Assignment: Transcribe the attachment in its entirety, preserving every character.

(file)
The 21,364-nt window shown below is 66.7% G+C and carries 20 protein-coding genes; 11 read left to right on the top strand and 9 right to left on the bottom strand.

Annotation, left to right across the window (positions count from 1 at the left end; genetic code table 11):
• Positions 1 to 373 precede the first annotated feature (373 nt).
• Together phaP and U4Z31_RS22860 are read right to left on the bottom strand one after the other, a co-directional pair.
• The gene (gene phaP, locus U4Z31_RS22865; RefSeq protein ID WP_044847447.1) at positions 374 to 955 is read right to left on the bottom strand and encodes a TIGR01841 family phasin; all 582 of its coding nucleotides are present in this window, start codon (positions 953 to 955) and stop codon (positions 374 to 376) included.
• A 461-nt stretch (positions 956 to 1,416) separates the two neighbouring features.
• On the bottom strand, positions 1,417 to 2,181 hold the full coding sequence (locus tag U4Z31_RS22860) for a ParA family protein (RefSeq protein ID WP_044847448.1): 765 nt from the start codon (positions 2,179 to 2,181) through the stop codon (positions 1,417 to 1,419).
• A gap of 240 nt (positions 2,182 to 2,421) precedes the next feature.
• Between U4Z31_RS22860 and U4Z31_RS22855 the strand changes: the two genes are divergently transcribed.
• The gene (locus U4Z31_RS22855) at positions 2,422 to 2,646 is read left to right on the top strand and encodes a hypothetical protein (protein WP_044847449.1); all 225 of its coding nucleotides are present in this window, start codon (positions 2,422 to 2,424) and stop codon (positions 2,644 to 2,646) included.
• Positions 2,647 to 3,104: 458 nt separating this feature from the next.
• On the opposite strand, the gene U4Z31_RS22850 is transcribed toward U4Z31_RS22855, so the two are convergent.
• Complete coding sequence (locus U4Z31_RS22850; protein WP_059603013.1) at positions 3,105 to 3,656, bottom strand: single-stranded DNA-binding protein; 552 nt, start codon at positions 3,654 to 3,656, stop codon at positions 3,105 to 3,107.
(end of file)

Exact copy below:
The 21,364-nt window shown below is 66.7% G+C and carries 20 protein-coding genes; 11 read left to right on the top strand and 9 right to left on the bottom strand.

Annotation, left to right across the window (positions count from 1 at the left end; genetic code table 11):
• Positions 1 to 373 precede the first annotated feature (373 nt).
• Together phaP and U4Z31_RS22860 are read right to left on the bottom strand one after the other, a co-directional pair.
• The gene (gene phaP, locus U4Z31_RS22865; RefSeq protein ID WP_044847447.1) at positions 374 to 955 is read right to left on the bottom strand and encodes a TIGR01841 family phasin; all 582 of its coding nucleotides are present in this window, start codon (positions 953 to 955) and stop codon (positions 374 to 376) included.
• A 461-nt stretch (positions 956 to 1,416) separates the two neighbouring features.
• On the bottom strand, positions 1,417 to 2,181 hold the full coding sequence (locus tag U4Z31_RS22860) for a ParA family protein (RefSeq protein ID WP_044847448.1): 765 nt from the start codon (positions 2,179 to 2,181) through the stop codon (positions 1,417 to 1,419).
• A gap of 240 nt (positions 2,182 to 2,421) precedes the next feature.
• Between U4Z31_RS22860 and U4Z31_RS22855 the strand changes: the two genes are divergently transcribed.
• The gene (locus U4Z31_RS22855) at positions 2,422 to 2,646 is read left to right on the top strand and encodes a hypothetical protein (protein WP_044847449.1); all 225 of its coding nucleotides are present in this window, start codon (positions 2,422 to 2,424) and stop codon (positions 2,644 to 2,646) included.
• Positions 2,647 to 3,104: 458 nt separating this feature from the next.
• On the opposite strand, the gene U4Z31_RS22850 is transcribed toward U4Z31_RS22855, so the two are convergent.
• Complete coding sequence (locus U4Z31_RS22850; protein WP_059603013.1) at positions 3,105 to 3,656, bottom strand: single-stranded DNA-binding protein; 552 nt, start codon at positions 3,654 to 3,656, stop codon at positions 3,105 to 3,107.